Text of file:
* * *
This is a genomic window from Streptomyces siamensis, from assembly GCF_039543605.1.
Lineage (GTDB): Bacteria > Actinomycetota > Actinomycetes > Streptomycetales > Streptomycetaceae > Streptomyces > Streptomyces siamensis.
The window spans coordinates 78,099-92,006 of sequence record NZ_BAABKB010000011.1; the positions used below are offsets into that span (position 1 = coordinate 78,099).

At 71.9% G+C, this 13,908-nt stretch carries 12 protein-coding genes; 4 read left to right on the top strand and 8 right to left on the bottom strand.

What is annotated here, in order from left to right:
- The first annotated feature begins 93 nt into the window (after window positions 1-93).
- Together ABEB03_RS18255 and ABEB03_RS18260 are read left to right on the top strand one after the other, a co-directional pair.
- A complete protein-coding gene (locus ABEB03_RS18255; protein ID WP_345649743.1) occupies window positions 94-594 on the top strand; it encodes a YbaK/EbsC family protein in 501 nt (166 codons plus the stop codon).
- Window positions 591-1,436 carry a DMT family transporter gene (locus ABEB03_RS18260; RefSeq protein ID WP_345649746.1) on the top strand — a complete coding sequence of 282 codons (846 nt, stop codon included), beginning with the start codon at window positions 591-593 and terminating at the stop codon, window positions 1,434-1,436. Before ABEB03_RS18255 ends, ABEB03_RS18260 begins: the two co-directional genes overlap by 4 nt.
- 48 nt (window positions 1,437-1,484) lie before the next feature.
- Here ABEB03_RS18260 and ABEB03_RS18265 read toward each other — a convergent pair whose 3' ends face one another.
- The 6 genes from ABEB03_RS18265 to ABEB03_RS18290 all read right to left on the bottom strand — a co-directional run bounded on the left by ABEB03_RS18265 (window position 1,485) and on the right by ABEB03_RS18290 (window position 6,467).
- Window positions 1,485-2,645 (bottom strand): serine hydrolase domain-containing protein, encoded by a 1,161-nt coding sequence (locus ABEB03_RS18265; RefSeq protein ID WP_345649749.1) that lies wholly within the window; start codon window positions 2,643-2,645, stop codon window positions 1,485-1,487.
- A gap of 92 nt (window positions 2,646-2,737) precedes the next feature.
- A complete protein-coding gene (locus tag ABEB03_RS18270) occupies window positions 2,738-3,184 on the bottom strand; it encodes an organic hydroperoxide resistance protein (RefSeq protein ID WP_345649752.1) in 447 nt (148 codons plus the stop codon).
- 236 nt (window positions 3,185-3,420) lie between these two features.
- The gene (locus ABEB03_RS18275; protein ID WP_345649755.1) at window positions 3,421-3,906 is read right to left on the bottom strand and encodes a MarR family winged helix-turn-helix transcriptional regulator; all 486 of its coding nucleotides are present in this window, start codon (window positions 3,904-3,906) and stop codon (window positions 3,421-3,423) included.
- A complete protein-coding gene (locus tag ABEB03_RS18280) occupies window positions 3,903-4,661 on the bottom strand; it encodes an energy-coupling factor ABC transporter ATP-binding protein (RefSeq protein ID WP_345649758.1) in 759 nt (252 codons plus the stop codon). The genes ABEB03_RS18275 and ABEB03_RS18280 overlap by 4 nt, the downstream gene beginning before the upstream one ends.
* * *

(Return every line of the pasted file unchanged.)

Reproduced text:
This is a genomic window from Streptomyces siamensis, from assembly GCF_039543605.1.
Lineage (GTDB): Bacteria > Actinomycetota > Actinomycetes > Streptomycetales > Streptomycetaceae > Streptomyces > Streptomyces siamensis.
The window spans coordinates 78,099-92,006 of sequence record NZ_BAABKB010000011.1; the positions used below are offsets into that span (position 1 = coordinate 78,099).

At 71.9% G+C, this 13,908-nt stretch carries 12 protein-coding genes; 4 read left to right on the top strand and 8 right to left on the bottom strand.

What is annotated here, in order from left to right:
- The first annotated feature begins 93 nt into the window (after window positions 1-93).
- Together ABEB03_RS18255 and ABEB03_RS18260 are read left to right on the top strand one after the other, a co-directional pair.
- A complete protein-coding gene (locus ABEB03_RS18255; protein ID WP_345649743.1) occupies window positions 94-594 on the top strand; it encodes a YbaK/EbsC family protein in 501 nt (166 codons plus the stop codon).
- Window positions 591-1,436 carry a DMT family transporter gene (locus ABEB03_RS18260; RefSeq protein ID WP_345649746.1) on the top strand — a complete coding sequence of 282 codons (846 nt, stop codon included), beginning with the start codon at window positions 591-593 and terminating at the stop codon, window positions 1,434-1,436. Before ABEB03_RS18255 ends, ABEB03_RS18260 begins: the two co-directional genes overlap by 4 nt.
- 48 nt (window positions 1,437-1,484) lie before the next feature.
- Here ABEB03_RS18260 and ABEB03_RS18265 read toward each other — a convergent pair whose 3' ends face one another.
- The 6 genes from ABEB03_RS18265 to ABEB03_RS18290 all read right to left on the bottom strand — a co-directional run bounded on the left by ABEB03_RS18265 (window position 1,485) and on the right by ABEB03_RS18290 (window position 6,467).
- Window positions 1,485-2,645 (bottom strand): serine hydrolase domain-containing protein, encoded by a 1,161-nt coding sequence (locus ABEB03_RS18265; RefSeq protein ID WP_345649749.1) that lies wholly within the window; start codon window positions 2,643-2,645, stop codon window positions 1,485-1,487.
- A gap of 92 nt (window positions 2,646-2,737) precedes the next feature.
- A complete protein-coding gene (locus tag ABEB03_RS18270) occupies window positions 2,738-3,184 on the bottom strand; it encodes an organic hydroperoxide resistance protein (RefSeq protein ID WP_345649752.1) in 447 nt (148 codons plus the stop codon).
- 236 nt (window positions 3,185-3,420) lie between these two features.
- The gene (locus ABEB03_RS18275; protein ID WP_345649755.1) at window positions 3,421-3,906 is read right to left on the bottom strand and encodes a MarR family winged helix-turn-helix transcriptional regulator; all 486 of its coding nucleotides are present in this window, start codon (window positions 3,904-3,906) and stop codon (window positions 3,421-3,423) included.
- A complete protein-coding gene (locus tag ABEB03_RS18280) occupies window positions 3,903-4,661 on the bottom strand; it encodes an energy-coupling factor ABC transporter ATP-binding protein (RefSeq protein ID WP_345649758.1) in 759 nt (252 codons plus the stop codon). The genes ABEB03_RS18275 and ABEB03_RS18280 overlap by 4 nt, the downstream gene beginning before the upstream one ends.